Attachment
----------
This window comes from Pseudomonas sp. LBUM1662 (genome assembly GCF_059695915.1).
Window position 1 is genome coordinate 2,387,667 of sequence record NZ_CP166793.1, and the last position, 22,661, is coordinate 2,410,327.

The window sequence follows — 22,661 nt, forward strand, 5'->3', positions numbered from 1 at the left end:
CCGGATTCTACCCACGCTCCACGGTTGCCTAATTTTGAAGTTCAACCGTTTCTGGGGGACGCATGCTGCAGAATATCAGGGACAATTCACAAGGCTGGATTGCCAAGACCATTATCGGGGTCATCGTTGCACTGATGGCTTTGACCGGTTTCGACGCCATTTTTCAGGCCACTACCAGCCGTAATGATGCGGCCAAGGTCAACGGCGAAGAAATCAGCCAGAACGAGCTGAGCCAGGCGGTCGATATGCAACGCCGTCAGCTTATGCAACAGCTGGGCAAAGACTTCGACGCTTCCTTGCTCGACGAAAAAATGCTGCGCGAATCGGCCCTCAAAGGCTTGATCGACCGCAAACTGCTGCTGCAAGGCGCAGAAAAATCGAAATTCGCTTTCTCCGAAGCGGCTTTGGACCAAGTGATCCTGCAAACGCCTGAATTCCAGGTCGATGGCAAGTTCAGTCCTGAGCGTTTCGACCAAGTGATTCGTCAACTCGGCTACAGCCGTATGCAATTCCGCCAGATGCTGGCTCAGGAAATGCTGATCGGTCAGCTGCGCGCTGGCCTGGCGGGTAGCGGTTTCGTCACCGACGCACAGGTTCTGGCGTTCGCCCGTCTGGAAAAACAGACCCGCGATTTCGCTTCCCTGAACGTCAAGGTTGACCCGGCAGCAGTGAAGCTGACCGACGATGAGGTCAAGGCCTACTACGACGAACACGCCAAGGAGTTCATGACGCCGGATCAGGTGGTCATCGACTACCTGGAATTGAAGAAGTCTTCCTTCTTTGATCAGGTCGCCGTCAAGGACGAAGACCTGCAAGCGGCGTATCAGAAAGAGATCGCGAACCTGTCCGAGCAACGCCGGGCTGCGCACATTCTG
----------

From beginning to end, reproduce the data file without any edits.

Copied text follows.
This window comes from Pseudomonas sp. LBUM1662 (genome assembly GCF_059695915.1).
Window position 1 is genome coordinate 2,387,667 of sequence record NZ_CP166793.1, and the last position, 22,661, is coordinate 2,410,327.

The window sequence follows — 22,661 nt, forward strand, 5'->3', positions numbered from 1 at the left end:
CCGGATTCTACCCACGCTCCACGGTTGCCTAATTTTGAAGTTCAACCGTTTCTGGGGGACGCATGCTGCAGAATATCAGGGACAATTCACAAGGCTGGATTGCCAAGACCATTATCGGGGTCATCGTTGCACTGATGGCTTTGACCGGTTTCGACGCCATTTTTCAGGCCACTACCAGCCGTAATGATGCGGCCAAGGTCAACGGCGAAGAAATCAGCCAGAACGAGCTGAGCCAGGCGGTCGATATGCAACGCCGTCAGCTTATGCAACAGCTGGGCAAAGACTTCGACGCTTCCTTGCTCGACGAAAAAATGCTGCGCGAATCGGCCCTCAAAGGCTTGATCGACCGCAAACTGCTGCTGCAAGGCGCAGAAAAATCGAAATTCGCTTTCTCCGAAGCGGCTTTGGACCAAGTGATCCTGCAAACGCCTGAATTCCAGGTCGATGGCAAGTTCAGTCCTGAGCGTTTCGACCAAGTGATTCGTCAACTCGGCTACAGCCGTATGCAATTCCGCCAGATGCTGGCTCAGGAAATGCTGATCGGTCAGCTGCGCGCTGGCCTGGCGGGTAGCGGTTTCGTCACCGACGCACAGGTTCTGGCGTTCGCCCGTCTGGAAAAACAGACCCGCGATTTCGCTTCCCTGAACGTCAAGGTTGACCCGGCAGCAGTGAAGCTGACCGACGATGAGGTCAAGGCCTACTACGACGAACACGCCAAGGAGTTCATGACGCCGGATCAGGTGGTCATCGACTACCTGGAATTGAAGAAGTCTTCCTTCTTTGATCAGGTCGCCGTCAAGGACGAAGACCTGCAAGCGGCGTATCAGAAAGAGATCGCGAACCTGTCCGAGCAACGCCGGGCTGCGCACATTCTG